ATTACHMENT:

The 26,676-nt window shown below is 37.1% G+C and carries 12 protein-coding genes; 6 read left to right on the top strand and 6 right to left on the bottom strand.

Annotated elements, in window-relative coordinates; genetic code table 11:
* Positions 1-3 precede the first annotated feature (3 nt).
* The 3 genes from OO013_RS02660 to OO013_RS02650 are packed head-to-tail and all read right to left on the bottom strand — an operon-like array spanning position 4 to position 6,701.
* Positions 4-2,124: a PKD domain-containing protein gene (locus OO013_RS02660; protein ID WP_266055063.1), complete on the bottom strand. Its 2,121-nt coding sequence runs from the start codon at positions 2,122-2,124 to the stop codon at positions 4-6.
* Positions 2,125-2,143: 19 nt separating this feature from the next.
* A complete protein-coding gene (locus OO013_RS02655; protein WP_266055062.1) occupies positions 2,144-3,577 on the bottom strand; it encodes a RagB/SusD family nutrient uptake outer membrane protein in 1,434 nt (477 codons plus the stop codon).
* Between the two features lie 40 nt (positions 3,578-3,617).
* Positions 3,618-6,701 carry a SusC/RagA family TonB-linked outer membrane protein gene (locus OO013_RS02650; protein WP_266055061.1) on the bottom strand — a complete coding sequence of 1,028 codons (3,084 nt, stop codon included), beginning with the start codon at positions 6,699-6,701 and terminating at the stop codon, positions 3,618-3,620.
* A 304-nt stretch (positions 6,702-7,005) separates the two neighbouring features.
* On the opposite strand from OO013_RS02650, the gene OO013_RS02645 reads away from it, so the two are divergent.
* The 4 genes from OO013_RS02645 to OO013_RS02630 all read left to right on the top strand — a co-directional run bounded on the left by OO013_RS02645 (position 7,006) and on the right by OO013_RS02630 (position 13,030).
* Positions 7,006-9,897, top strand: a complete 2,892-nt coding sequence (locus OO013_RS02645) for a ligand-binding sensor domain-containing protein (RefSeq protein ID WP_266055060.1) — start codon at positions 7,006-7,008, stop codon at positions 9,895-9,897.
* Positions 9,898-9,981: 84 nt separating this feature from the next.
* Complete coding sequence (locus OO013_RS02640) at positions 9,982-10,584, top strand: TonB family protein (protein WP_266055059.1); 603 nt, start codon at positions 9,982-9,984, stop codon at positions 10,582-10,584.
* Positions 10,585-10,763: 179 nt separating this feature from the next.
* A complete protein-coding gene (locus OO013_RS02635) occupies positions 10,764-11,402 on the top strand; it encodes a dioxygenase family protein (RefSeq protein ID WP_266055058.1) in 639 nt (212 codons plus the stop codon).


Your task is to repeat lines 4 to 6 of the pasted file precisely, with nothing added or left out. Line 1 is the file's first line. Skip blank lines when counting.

* The 3 genes from OO013_RS02660 to OO013_RS02650 are packed head-to-tail and all read right to left on the bottom strand — an operon-like array spanning position 4 to position 6,701.
* Positions 4-2,124: a PKD domain-containing protein gene (locus OO013_RS02660; protein ID WP_266055063.1), complete on the bottom strand. Its 2,121-nt coding sequence runs from the start codon at positions 2,122-2,124 to the stop codon at positions 4-6.
* Positions 2,125-2,143: 19 nt separating this feature from the next.